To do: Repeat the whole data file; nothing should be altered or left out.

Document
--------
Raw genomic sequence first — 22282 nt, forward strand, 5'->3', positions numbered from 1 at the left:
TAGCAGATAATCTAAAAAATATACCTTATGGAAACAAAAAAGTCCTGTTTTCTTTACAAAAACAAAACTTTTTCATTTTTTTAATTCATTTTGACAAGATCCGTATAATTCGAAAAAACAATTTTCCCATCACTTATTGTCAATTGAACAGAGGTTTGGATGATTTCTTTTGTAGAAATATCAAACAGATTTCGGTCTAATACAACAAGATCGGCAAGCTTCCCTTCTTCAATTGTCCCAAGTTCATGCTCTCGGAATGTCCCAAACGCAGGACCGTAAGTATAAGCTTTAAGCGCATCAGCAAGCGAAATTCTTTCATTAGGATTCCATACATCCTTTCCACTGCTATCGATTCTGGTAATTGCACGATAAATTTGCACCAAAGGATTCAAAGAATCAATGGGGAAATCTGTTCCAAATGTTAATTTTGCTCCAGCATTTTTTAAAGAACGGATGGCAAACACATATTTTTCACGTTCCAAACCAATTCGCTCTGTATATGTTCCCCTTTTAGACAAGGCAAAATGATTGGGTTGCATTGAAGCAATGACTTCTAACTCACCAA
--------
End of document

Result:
Raw genomic sequence first — 22282 nt, forward strand, 5'->3', positions numbered from 1 at the left:
TAGCAGATAATCTAAAAAATATACCTTATGGAAACAAAAAAGTCCTGTTTTCTTTACAAAAACAAAACTTTTTCATTTTTTTAATTCATTTTGACAAGATCCGTATAATTCGAAAAAACAATTTTCCCATCACTTATTGTCAATTGAACAGAGGTTTGGATGATTTCTTTTGTAGAAATATCAAACAGATTTCGGTCTAATACAACAAGATCGGCAAGCTTCCCTTCTTCAATTGTCCCAAGTTCATGCTCTCGGAATGTCCCAAACGCAGGACCGTAAGTATAAGCTTTAAGCGCATCAGCAAGCGAAATTCTTTCATTAGGATTCCATACATCCTTTCCACTGCTATCGATTCTGGTAATTGCACGATAAATTTGCACCAAAGGATTCAAAGAATCAATGGGGAAATCTGTTCCAAATGTTAATTTTGCTCCAGCATTTTTTAAAGAACGGATGGCAAACACATATTTTTCACGTTCCAAACCAATTCGCTCTGTATATGTTCCCCTTTTAGACAAGGCAAAATGATTGGGTTGCATTGAAGCAATGACTTCTAACTCACCAA